Next up we have Peter from somewhere in the UK.
When did you find out about the Xpan?
Around 1999 after the Xpan 1 had been launched and I read the brochure, then later the Xpan 11 brochure and realised this was a camera that I had to try and get. There is also a good write up in Lee Frost’s book Panoramic Photography.
When did you get your Xpan?
May 2009. A very well looked after Xpan 11 with 45mm lens, centre filter, lens hood and level, all boxed. So I was lucky.
What attracted you to the Xpan?
The challenge of taking panoramic images, on film and the quality it delivers. It also, in an immediate way, captures an image taken from any perspective without having to be worried about any form of stitching which digital demands.
What lenses do you have?
The 40mm f4 and 90mm f4 lenses which are incredibly sharp.
What do you like to take photos of with your Xpan?
Apart from landscapes I enjoy looking for shots away from the norm. Any form of pattern, close-up (relatively speaking) or just being able to take a subject which results in that ‘wow’ panoramic format.
What would you like to take photos of with your Xpan?
Concentrate more on patterns but in the landscape and not include sky so would be a challenge with the 90mm.
What is your favourite film to use in the Xpan?
Fuji Provia 100F which is a good film which delivers pleasing colours, contrast and sharpness. My films are professionally processed and I choose images that are scanned at the same lab.
What are three favourite shots that you have taken with your Xpan?
Steps to the top – it was one of those ‘sharp light winter mornings’ and I went for a walk on our local nature reserve which is on the coast. The path goes to the top of a sand dune and then descends down some steps. After walking down the steps I looked around and saw the light. Taken with the 40mm the photograph provides the viewer with that thought of “I wonder what is beyond the sand dune”?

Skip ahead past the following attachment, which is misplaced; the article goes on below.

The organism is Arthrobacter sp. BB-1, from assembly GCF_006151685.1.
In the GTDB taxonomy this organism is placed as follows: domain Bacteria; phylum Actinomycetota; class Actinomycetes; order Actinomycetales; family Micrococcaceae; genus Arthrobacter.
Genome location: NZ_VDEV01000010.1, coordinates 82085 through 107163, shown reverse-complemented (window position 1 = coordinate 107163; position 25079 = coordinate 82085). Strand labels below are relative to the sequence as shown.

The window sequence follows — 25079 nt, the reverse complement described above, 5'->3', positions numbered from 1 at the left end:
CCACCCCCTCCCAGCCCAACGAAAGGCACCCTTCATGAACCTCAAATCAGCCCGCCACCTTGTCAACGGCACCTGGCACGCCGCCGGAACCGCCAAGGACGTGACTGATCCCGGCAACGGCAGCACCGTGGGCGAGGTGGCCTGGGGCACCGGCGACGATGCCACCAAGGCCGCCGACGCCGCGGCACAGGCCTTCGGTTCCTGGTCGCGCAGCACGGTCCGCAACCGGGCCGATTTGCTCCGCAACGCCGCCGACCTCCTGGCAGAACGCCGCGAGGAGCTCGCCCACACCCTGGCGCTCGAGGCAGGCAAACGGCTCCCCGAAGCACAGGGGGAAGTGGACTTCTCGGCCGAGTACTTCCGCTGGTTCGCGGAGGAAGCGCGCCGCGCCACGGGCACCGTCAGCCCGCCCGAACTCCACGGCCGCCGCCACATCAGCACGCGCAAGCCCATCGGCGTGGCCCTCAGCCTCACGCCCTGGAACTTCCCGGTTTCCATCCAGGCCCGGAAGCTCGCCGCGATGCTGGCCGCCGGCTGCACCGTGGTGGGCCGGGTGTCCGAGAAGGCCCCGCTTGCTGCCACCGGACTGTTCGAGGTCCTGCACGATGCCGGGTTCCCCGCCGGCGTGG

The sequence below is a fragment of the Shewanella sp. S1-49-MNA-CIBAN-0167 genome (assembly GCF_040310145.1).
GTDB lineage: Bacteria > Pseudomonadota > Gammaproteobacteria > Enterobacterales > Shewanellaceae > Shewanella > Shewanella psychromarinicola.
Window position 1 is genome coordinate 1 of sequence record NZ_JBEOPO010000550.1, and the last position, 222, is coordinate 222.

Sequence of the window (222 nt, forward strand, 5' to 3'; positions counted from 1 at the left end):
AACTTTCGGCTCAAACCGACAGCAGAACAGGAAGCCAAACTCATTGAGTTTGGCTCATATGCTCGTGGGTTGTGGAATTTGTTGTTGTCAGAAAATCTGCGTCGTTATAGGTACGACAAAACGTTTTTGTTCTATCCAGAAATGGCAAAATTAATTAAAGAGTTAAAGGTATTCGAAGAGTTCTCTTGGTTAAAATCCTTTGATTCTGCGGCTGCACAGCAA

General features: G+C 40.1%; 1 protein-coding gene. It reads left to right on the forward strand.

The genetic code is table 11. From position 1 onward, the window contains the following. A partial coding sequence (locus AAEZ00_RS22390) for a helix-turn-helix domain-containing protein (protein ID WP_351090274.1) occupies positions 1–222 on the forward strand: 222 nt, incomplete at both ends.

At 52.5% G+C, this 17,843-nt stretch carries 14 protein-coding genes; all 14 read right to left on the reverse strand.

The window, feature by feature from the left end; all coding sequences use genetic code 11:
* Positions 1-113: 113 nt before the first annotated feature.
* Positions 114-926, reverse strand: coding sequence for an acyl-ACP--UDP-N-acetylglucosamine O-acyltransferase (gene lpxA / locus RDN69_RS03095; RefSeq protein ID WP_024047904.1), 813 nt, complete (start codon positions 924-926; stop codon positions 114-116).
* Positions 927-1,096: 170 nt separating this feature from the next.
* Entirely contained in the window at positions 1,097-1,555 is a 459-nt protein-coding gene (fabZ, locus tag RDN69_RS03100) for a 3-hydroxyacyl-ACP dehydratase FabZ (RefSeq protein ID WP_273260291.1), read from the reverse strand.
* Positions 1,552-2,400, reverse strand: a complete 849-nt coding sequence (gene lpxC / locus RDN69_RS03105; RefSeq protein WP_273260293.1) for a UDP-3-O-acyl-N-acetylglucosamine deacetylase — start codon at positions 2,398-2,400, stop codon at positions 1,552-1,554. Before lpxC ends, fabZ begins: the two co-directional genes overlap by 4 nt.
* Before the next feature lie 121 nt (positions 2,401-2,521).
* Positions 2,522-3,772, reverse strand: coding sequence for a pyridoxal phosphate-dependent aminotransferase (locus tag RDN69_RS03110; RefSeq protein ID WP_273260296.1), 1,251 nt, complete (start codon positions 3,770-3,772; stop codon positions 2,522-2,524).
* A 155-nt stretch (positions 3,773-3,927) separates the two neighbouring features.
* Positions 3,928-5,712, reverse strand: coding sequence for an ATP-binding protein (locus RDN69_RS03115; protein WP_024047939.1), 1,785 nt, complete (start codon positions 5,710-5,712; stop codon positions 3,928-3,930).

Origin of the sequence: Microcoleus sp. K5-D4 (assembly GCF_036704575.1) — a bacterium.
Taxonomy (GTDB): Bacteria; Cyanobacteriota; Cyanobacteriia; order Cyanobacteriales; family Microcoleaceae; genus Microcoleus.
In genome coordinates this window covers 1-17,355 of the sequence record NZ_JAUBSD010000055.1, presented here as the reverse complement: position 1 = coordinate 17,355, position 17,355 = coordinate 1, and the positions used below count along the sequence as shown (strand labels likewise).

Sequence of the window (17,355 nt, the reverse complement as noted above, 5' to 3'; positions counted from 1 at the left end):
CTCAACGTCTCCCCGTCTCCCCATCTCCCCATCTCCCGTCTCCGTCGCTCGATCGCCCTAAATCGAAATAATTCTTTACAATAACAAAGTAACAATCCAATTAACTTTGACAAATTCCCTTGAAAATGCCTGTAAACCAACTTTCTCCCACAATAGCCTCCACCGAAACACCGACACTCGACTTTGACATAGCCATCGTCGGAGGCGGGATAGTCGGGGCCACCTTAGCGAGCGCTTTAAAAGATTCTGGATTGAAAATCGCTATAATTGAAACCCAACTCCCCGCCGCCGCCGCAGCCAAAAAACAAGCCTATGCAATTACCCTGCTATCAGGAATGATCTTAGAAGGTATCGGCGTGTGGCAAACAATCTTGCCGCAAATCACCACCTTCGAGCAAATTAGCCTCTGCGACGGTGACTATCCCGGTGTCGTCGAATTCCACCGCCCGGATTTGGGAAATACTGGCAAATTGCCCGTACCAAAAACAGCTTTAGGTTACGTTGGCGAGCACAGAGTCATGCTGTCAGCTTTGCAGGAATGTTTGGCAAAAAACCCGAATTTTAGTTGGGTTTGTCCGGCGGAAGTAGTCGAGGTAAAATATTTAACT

Sand patterns – there had been a particular strong sand blow along the coast and I came across these fresh patterns. Taken with the 45mm it just gives a greater impact as a panoramic image.
Common cotton grass – this is a common plant of our peat bogs and when it bears seed the white fluffy heads of the seed head make great photographs. This was taken with the 90mm lens which can be a bit difficult to use but it’s sharpness I think is very much underestimated.
What is your favourite shot that someone else took with an Xpan?
I like the abstracts by Sely Friday and this one “Lines, Lined, Lining” is a good one.
Which photographers inspire you?
Eliot Porter whose intimate landscapes just got me thinking about what I would like to do. Freeman Patterson and his book Photography and the Art of Seeing. Fay Godwin and her monochrome landscapes and to Charlie Waite for his knowledge and enthusiasm when I attended one of his landscape photographic workshops.
What other cameras do you like to use?
Only my Xpan is used for analogue although I still have a Nikon F100 and M6 plus lenses. Digitally I use a Nikon D300s and for a compact a Fuji X30 which I actually like quite a lot. The images are pleasing and it has a very good electronic viewfinder which I prefer to use rather than the rear viewing screen.
If Hasselblad made a digital Xpan would you use it?
Although I very much like film and the scans if a digital panoramic camera was made qv the Xpan system I could be tempted. But of course there is the price!
Where can we see your work?
Thank you for taking the time Peter!